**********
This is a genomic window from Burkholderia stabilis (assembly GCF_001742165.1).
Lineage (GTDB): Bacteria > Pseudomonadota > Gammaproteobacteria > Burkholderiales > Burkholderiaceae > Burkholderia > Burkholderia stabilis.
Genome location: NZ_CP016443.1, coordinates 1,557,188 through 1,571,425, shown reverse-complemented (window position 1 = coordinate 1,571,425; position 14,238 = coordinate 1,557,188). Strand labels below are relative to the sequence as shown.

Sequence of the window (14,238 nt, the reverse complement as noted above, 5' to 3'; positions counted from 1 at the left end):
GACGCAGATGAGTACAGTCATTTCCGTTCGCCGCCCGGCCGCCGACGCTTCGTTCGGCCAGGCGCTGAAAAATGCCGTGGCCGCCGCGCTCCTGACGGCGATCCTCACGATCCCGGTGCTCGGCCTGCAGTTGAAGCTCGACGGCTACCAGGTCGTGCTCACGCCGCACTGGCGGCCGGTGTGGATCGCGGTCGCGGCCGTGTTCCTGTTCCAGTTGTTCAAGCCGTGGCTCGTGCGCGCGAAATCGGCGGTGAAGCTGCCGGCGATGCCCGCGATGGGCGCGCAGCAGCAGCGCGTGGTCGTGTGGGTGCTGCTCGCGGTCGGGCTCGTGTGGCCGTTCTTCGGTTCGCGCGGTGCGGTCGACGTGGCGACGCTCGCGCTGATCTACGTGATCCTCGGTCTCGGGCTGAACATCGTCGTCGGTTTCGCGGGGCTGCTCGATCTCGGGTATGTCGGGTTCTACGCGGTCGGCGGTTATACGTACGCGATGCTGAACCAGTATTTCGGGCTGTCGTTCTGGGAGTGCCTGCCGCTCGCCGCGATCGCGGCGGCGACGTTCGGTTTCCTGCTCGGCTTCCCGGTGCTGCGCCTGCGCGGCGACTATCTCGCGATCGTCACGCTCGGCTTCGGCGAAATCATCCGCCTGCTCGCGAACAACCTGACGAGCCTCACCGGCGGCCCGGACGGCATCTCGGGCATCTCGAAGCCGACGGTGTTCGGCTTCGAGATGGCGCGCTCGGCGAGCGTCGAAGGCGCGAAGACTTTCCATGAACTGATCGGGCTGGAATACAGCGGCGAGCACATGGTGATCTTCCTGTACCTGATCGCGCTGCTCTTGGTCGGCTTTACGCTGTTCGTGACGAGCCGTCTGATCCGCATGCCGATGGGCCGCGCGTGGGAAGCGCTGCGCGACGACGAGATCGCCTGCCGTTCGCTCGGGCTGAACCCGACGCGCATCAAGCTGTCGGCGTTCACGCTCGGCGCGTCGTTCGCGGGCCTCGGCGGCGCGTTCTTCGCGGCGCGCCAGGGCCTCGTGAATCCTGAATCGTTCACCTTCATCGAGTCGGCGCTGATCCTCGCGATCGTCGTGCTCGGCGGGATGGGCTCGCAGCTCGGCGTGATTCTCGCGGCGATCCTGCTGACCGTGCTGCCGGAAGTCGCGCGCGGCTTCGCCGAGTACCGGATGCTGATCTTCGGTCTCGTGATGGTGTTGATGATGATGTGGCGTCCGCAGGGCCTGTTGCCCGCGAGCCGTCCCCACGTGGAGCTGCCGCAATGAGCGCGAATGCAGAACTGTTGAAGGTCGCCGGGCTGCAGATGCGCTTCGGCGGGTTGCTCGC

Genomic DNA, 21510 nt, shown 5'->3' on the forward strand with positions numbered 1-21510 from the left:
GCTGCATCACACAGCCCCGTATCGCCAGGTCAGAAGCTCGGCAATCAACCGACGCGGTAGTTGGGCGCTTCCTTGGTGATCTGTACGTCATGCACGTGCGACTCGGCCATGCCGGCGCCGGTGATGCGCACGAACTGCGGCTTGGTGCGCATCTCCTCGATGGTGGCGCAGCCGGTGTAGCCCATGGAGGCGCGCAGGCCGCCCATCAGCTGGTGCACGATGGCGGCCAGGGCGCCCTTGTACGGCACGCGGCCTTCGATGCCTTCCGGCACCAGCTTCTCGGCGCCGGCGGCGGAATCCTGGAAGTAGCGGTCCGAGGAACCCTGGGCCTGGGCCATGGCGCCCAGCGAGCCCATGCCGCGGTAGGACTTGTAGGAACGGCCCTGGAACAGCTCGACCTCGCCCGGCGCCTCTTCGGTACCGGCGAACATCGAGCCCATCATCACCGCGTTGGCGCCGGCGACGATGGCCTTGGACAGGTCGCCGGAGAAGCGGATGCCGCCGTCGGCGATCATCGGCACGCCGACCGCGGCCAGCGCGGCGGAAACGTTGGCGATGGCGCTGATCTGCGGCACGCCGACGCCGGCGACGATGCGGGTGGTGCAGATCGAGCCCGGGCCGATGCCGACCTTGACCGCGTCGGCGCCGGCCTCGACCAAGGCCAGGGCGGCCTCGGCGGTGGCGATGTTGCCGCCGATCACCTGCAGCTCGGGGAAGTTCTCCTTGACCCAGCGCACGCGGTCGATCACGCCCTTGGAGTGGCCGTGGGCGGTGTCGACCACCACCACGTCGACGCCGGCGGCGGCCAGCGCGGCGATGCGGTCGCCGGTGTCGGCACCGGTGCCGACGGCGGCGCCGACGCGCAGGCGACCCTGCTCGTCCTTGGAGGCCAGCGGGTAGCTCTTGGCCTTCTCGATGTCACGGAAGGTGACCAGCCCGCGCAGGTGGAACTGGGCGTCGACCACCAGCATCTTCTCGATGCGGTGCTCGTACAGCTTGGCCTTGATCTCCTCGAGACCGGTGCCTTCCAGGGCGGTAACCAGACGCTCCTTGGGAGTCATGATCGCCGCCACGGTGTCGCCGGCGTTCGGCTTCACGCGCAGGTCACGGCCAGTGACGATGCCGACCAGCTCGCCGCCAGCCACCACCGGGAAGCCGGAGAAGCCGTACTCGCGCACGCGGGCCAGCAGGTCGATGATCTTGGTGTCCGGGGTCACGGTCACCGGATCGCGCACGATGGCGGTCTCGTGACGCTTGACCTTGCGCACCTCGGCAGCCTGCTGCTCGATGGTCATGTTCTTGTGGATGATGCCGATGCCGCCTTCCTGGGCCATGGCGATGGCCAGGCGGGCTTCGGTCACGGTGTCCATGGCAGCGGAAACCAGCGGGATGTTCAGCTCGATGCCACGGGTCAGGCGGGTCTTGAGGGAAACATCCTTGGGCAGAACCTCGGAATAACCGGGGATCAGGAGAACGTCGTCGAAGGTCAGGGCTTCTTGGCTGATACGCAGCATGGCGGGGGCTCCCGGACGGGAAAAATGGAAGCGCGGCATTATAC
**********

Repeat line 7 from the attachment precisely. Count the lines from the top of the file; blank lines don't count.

GCTGCATCACACAGCCCCGTATCGCCAGGTCAGAAGCTCGGCAATCAACCGACGCGGTAGTTGGGCGCTTCCTTGGTGATCTGTACGTCATGCACGTGCGACTCGGCCATGCCGGCGCCGGTGATGCGCACGAACTGCGGCTTGGTGCGCATCTCCTCGATGGTGGCGCAGCCGGTGTAGCCCATGGAGGCGCGCAGGCCGCCCATCAGCTGGTGCACGATGGCGGCCAGGGCGCCCTTGTACGGCACGCGGCCTTCGATGCCTTCCGGCACCAGCTTCTCGGCGCCGGCGGCGGAATCCTGGAAGTAGCGGTCCGAGGAACCCTGGGCCTGGGCCATGGCGCCCAGCGAGCCCATGCCGCGGTAGGACTTGTAGGAACGGCCCTGGAACAGCTCGACCTCGCCCGGCGCCTCTTCGGTACCGGCGAACATCGAGCCCATCATCACCGCGTTGGCGCCGGCGACGATGGCCTTGGACAGGTCGCCGGAGAAGCGGATGCCGCCGTCGGCGATCATCGGCACGCCGACCGCGGCCAGCGCGGCGGAAACGTTGGCGATGGCGCTGATCTGCGGCACGCCGACGCCGGCGACGATGCGGGTGGTGCAGATCGAGCCCGGGCCGATGCCGACCTTGACCGCGTCGGCGCCGGCCTCGACCAAGGCCAGGGCGGCCTCGGCGGTGGCGATGTTGCCGCCGATCACCTGCAGCTCGGGGAAGTTCTCCTTGACCCAGCGCACGCGGTCGATCACGCCCTTGGAGTGGCCGTGGGCGGTGTCGACCACCACCACGTCGACGCCGGCGGCGGCCAGCGCGGCGATGCGGTCGCCGGTGTCGGCACCGGTGCCGACGGCGGCGCCGACGCGCAGGCGACCCTGCTCGTCCTTGGAGGCCAGCGGGTAGCTCTTGGCCTTCTCGATGTCACGGAAGGTGACCAGCCCGCGCAGGTGGAACTGGGCGTCGACCACCAGCATCTTCTCGATGCGGTGCTCGTACAGCTTGGCCTTGATCTCCTCGAGACCGGTGCCTTCCAGGGCGGTAACCAGACGCTCCTTGGGAGTCATGATCGCCGCCACGGTGTCGCCGGCGTTCGGCTTCACGCGCAGGTCACGGCCAGTGACGATGCCGACCAGCTCGCCGCCAGCCACCACCGGGAAGCCGGAGAAGCCGTACTCGCGCACGCGGGCCAGCAGGTCGATGATCTTGGTGTCCGGGGTCACGGTCACCGGATCGCGCACGATGGCGGTCTCGTGACGCTTGACCTTGCGCACCTCGGCAGCCTGCTGCTCGATGGTCATGTTCTTGTGGATGATGCCGATGCCGCCTTCCTGGGCCATGGCGATGGCCAGGCGGGCTTCGGTCACGGTGTCCATGGCAGCGGAAACCAGCGGGATGTTCAGCTCGATGCCACGGGTCAGGCGGGTCTTGAGGGAAACATCCTTGGGCAGAACCTCGGAATAACCGGGGATCAGGAGAACGTCGTCGAAGGTCAGGGCTTCTTGGCTGATACGCAGCATGGCGGGGGCTCCCGGACGGGAAAAATGGAAGCGCGGCATTATAC